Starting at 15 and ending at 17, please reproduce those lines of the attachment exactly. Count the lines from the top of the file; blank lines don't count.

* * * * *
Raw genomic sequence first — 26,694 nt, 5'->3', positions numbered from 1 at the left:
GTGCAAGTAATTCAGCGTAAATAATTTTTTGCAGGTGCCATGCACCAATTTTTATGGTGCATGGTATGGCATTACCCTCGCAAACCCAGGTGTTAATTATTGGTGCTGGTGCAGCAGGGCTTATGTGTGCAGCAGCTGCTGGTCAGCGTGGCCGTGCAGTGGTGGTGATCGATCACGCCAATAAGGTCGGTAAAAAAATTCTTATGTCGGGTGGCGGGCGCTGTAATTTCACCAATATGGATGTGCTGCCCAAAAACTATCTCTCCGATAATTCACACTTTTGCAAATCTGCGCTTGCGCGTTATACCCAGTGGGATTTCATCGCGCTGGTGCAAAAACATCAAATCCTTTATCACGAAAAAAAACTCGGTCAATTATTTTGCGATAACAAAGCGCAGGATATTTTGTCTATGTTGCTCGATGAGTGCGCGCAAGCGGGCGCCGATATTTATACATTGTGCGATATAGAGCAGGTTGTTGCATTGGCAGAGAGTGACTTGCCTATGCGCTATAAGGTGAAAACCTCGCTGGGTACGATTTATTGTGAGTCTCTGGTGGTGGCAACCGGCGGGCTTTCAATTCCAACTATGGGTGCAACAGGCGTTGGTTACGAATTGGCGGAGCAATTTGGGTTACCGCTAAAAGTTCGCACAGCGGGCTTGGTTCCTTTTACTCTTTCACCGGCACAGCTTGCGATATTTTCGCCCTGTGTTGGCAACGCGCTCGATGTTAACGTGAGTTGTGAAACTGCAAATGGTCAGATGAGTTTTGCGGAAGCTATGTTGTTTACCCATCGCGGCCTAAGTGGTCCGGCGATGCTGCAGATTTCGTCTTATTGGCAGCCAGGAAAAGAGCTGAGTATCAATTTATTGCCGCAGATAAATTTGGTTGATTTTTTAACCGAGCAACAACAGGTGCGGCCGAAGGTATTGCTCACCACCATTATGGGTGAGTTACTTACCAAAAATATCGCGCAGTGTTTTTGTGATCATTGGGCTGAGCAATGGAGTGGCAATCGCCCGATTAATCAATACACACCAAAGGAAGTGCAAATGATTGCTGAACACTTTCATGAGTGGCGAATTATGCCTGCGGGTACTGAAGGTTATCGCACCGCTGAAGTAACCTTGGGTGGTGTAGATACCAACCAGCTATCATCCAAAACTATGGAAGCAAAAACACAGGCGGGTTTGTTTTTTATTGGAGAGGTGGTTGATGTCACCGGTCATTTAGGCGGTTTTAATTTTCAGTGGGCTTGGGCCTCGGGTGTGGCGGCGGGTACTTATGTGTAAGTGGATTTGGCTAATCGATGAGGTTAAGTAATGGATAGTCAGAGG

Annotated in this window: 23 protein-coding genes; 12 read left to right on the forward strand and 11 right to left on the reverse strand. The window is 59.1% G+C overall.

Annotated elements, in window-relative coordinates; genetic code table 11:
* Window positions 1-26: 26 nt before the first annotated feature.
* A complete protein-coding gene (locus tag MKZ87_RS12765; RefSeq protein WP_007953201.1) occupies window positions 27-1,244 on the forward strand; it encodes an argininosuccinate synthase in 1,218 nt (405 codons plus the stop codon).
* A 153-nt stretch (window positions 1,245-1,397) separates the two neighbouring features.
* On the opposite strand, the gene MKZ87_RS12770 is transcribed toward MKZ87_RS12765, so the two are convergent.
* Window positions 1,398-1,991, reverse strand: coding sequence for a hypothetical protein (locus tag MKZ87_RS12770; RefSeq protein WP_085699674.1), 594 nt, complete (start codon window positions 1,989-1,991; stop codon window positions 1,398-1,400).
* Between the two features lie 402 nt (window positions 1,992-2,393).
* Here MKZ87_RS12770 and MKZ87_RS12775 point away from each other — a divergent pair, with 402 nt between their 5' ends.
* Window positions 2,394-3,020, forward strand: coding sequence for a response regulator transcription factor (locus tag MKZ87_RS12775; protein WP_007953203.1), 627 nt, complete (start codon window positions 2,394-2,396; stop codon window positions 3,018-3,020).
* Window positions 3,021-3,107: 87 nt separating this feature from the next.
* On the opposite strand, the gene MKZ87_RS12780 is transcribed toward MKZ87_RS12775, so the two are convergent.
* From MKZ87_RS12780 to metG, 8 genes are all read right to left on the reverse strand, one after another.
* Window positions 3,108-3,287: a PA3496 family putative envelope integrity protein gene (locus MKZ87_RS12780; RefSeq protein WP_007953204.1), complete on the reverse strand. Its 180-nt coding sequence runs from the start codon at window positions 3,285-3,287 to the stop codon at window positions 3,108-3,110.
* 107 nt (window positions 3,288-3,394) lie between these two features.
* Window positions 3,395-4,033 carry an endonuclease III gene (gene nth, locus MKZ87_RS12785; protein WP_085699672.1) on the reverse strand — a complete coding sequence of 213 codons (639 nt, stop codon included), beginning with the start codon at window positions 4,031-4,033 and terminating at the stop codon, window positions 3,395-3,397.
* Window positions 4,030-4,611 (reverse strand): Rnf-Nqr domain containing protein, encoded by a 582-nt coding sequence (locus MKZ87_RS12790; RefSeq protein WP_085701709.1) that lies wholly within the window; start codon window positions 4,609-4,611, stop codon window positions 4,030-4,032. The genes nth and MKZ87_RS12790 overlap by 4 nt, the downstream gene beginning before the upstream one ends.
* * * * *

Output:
* From MKZ87_RS12780 to metG, 8 genes are all read right to left on the reverse strand, one after another.
* Window positions 3,108-3,287: a PA3496 family putative envelope integrity protein gene (locus MKZ87_RS12780; RefSeq protein WP_007953204.1), complete on the reverse strand. Its 180-nt coding sequence runs from the start codon at window positions 3,285-3,287 to the stop codon at window positions 3,108-3,110.
* 107 nt (window positions 3,288-3,394) lie between these two features.